- ‘As the boys' club organizers had hoped, thousands of children from the toughest neighborhoods were persuaded to spend their evenings indoors playing checkers or basketball.’
- ‘Holden cares a great deal for Jane, and they used to have a close friendship, playing checkers all the time two summers ago, when their families were summer neighbors.’
- ‘They eventually made their way to the parlor to join the men and spend the rest of the evening playing bridge, checkers, knitting and talking.’
- ‘I wish my parents would get a hobby, like croquet or checkers.’
- ‘Now go back to losing checkers so I can watch this.’
- ‘Here, why don't you guys play some checkers to help pass the time?’
- ‘Downstairs Laura was playing checkers with Peggy.’
- ‘Currently restrained in a wheelchair, he sat peacefully in the meadow as a young counselor helped him play checkers with a fellow ‘severely impaired’ child.’
- ‘So wait, hold on, he wanted to play checkers with you?’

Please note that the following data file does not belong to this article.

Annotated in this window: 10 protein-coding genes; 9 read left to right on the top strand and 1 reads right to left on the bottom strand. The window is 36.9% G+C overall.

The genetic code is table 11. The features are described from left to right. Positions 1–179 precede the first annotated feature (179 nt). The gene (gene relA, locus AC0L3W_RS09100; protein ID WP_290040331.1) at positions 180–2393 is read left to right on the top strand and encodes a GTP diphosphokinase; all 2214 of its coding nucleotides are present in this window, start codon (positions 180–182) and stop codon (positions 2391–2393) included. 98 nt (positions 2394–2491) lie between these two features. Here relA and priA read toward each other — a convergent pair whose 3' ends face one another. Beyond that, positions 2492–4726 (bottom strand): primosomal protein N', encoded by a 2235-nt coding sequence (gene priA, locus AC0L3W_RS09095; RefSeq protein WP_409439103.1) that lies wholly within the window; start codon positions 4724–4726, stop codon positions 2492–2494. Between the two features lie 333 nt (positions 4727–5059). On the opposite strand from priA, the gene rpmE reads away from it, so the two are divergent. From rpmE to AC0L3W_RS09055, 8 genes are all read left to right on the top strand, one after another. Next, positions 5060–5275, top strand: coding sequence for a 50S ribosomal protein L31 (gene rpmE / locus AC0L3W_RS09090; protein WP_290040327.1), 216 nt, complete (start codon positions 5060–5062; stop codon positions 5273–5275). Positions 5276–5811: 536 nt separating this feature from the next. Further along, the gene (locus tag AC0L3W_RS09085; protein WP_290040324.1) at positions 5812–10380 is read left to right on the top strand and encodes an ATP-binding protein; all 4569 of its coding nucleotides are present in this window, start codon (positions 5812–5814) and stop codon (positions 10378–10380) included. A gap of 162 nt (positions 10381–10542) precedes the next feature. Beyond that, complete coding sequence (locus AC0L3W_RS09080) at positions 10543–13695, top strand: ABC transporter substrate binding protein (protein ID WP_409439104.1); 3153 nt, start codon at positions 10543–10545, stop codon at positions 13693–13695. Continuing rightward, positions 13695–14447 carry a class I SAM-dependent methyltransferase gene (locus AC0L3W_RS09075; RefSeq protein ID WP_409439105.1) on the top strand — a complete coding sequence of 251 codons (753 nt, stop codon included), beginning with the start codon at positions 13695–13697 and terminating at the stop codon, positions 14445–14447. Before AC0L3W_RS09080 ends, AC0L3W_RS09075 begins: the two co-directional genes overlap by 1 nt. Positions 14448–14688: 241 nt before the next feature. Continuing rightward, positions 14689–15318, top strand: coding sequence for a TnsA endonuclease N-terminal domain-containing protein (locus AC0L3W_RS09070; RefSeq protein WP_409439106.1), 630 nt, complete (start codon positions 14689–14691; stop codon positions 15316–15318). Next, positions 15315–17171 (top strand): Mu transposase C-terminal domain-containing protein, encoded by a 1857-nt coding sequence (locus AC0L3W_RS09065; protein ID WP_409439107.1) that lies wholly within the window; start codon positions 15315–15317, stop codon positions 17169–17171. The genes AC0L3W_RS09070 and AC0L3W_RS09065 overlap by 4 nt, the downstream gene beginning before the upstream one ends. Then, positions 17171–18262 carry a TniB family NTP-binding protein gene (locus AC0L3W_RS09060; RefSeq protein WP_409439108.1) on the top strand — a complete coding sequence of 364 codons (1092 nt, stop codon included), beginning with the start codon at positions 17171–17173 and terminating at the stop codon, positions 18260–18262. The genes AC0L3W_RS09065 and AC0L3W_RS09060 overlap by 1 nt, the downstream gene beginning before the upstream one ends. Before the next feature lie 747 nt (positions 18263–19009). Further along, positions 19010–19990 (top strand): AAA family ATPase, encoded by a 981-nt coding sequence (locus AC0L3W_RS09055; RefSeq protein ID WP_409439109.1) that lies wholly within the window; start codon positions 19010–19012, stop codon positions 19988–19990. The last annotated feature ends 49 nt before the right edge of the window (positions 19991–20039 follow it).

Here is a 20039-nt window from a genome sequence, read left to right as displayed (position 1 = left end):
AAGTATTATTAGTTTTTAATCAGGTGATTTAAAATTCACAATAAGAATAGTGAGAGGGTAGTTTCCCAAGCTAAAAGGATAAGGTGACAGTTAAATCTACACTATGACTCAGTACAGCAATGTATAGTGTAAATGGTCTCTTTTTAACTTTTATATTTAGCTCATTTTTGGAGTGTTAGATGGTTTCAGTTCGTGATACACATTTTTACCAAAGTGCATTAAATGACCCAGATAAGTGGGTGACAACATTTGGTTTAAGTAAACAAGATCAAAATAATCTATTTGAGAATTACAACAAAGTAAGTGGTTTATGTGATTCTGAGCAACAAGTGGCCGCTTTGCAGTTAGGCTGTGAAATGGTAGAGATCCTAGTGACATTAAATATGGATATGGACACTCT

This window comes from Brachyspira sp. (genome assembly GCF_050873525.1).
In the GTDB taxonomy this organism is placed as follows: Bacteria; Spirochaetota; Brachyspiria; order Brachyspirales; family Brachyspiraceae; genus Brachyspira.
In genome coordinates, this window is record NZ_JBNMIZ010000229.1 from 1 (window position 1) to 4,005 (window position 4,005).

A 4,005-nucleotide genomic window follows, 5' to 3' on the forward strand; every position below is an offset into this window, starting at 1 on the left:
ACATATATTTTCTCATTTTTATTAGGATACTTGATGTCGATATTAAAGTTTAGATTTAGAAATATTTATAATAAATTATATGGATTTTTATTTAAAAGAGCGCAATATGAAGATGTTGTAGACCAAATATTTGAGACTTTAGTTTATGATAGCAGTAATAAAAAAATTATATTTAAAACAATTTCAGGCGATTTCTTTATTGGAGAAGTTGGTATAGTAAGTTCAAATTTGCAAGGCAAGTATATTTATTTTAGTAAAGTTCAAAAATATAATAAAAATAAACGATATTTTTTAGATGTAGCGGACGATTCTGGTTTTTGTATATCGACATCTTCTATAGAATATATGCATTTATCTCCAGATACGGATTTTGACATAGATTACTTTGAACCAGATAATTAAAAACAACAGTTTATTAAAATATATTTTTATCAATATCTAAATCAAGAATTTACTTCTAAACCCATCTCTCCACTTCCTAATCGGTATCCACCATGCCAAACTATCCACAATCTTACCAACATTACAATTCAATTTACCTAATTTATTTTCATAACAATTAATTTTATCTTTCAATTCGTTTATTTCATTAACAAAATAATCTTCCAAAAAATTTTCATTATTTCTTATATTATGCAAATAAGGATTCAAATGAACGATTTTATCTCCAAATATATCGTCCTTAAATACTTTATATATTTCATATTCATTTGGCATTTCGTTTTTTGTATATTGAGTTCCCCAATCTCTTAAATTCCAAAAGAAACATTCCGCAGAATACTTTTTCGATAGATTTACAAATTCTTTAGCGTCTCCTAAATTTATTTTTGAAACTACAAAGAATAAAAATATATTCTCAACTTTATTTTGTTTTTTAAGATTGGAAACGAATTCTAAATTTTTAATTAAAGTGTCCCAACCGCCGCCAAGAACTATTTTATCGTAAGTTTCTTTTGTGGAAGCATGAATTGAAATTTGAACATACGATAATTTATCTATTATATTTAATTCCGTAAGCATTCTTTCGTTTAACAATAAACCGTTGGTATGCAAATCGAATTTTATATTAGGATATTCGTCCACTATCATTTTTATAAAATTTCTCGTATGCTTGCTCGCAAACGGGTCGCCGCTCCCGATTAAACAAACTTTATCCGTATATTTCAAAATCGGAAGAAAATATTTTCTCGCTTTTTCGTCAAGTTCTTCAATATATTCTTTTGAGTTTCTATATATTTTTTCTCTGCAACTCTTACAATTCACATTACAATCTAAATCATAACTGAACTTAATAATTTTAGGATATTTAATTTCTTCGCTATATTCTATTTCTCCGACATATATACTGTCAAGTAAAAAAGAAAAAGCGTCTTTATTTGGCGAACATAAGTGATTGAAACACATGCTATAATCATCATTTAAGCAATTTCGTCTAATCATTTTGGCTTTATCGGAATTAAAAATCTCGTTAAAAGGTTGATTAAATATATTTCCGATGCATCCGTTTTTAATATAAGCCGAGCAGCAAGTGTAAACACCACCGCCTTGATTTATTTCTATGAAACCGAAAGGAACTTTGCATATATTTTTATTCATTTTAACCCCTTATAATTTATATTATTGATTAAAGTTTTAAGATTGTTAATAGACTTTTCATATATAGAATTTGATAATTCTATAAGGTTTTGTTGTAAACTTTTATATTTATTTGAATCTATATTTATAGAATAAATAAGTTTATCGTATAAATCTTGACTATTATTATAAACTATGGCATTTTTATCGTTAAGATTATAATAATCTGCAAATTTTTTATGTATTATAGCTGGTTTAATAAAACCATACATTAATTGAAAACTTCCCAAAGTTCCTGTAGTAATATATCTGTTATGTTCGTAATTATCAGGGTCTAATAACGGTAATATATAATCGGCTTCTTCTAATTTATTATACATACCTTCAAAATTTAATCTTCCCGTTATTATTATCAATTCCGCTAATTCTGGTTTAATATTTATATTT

- 2.1 A round flat piece, usually red or black, used to play checkers.
- ‘‘Gotcha again,’ he would say, happily collecting her blue checker off of the checkerboard and placing it into his rather large pile.’
- ‘It is played by two players with 15 checkers each - one player plays black, the other white.’
- ‘His book flew out of his hand, the checkerboard slammed into the settee, and all of the little black and red checkers escaped onto the floor and skittered in all directions.’
- ‘Marbles, checkers, or stones are arranged in several piles.’
Middle English: from exchequer. The original sense chessboard gave rise to checkered meaning marked like a chessboard; hence checker (early 16th century).